By Thor Benson
I am now a professional druggie. That is not to say I am someone who is constantly, or even regularly, on drugs. But the fact I have chosen to experiment with a wide range of drugs semi-regularly seems to have helped me corner some kind of market in an industry driven by personal experience and primary sources.
To be clear, I am a professional journalist. I’ve written about everything from government surveillance to climate change to gay rights, but I am now (frequently) a professional druggie.
I still write about the aforementioned subjects, but I am not regularly sought after for such stories. I often present such stories and receive a statement of acceptance or a denial. Something that does regularly appear in my inbox is a hesitant request to access the archives of my past with mind-altering experiences. Sure, the guy or girl who graduated from a good college and does methodical, precise research could present the public with an acceptable drug narrative, but there is more appeal in contacting the person who has cut the parachute ropes and let themselves plummet into the void.
It is a comical process. The person who wants a good drug story cautiously presents it to me as if they are completely unaware of why they chose me to write this story. “Oh, you just seem to — uh — have a grasp on this subject,” they might say. What they’re really saying is: “I know you have done a lot of drugs, and I don’t want this intern trying to pretend they understand what it’s like to do drugs or what that culture is about.”
We have to be careful when we say “drugs,” too, don’t we? I’ve never done heroin or crystal meth, the undesirables of the drug world, but I have plenty of experience with things like LSD, MDMA and any other perception-bender you may or may not be familiar with. Along with marijuana, these drugs seem to be a point of curiosity for many in my generation (the millennials) who have or haven’t tried them. The mere mention of these substances tends to get clicks and instant debate.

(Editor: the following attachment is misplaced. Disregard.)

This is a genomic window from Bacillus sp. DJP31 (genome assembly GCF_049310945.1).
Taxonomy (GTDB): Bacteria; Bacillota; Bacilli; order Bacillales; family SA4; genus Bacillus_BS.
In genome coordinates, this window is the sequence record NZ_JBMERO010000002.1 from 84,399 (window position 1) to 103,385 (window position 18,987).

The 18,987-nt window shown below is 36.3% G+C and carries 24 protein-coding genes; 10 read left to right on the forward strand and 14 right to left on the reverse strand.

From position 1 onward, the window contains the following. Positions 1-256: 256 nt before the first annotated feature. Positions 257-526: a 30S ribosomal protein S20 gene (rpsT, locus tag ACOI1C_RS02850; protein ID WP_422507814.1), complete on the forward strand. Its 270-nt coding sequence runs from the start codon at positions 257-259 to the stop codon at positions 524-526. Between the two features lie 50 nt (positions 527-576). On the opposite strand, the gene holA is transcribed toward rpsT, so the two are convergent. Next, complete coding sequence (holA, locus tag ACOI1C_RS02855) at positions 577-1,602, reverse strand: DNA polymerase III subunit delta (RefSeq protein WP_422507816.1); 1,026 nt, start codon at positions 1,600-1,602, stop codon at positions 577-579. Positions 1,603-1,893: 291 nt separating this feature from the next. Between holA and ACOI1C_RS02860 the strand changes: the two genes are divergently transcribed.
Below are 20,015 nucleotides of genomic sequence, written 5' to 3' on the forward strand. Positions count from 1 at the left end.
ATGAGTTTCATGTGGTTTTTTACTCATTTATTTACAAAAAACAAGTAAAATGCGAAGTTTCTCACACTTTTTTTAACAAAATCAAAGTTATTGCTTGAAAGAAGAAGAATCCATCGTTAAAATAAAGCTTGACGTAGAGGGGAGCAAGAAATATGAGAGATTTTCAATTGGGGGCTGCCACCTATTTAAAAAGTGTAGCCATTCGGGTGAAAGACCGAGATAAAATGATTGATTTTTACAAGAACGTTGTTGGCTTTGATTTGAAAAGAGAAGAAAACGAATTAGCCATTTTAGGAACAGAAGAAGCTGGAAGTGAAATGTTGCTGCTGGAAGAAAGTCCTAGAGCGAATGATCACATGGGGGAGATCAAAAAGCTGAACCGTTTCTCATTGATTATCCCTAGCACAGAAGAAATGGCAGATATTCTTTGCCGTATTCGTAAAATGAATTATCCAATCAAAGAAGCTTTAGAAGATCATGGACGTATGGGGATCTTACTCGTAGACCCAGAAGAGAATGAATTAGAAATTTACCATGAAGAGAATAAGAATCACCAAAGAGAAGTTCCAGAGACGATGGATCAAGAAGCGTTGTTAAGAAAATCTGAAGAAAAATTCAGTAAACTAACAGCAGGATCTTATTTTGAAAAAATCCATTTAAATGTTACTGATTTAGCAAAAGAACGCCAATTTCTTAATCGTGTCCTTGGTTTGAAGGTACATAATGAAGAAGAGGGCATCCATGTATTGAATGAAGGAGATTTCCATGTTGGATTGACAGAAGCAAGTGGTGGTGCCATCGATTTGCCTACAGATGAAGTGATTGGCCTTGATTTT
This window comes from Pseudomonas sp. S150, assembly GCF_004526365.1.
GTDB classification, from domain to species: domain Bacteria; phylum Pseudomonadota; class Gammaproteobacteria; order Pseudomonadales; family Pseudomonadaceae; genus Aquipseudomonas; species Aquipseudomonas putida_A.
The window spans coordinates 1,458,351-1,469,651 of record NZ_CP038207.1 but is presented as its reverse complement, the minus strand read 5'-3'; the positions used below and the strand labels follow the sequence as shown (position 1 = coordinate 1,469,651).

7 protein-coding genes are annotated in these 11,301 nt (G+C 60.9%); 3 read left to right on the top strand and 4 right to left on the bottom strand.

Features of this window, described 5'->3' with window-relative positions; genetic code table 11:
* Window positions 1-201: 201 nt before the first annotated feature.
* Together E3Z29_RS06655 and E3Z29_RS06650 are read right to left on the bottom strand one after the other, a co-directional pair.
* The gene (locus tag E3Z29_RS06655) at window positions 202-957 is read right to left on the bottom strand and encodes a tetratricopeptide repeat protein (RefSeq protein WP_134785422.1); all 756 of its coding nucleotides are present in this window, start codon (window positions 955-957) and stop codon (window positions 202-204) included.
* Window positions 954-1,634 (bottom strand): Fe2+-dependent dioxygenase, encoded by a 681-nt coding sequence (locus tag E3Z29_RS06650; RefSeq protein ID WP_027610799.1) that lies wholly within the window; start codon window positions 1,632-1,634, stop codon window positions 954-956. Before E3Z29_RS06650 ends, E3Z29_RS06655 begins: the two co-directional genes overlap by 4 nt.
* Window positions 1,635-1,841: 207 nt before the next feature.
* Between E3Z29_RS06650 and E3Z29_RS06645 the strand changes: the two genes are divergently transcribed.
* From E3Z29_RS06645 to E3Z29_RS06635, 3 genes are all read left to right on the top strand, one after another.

Because of this, I’ve had the honor of interviewing and interacting with some of the most respected drug experts in the nation, which is quite a gift. For this reason, and some others, I am pretty content with being pigeonholed as a drug writer. If you have uncommon and eccentric skills, it is moronic to keep them locked away to preserve some kind of delicate uniformity.
I am not the expert of experts or the most experienced drug enthusiast in the world, but I am one of many who has decided to choose personal liberty over outward virtue and civility. I’ve chosen the path of experimentation and risk taking, and it is somehow working out for me — for now at least.
With all of that said, there must be a point. The point is, there must be a reason some take risks and make strange choices and are rewarded, while others follow the formula and meet expectations and receive no reward. Is it luck? Is it timing — or coincidence? I can’t say for sure. I think we should all just do whatever feels right at the moment it becomes possible. I feel like this has turned into some kind of degenerate self-help statement, but maybe the degenerates need a source of motivation too. I have no advice for you, but I hope you’re havin’ a weird time.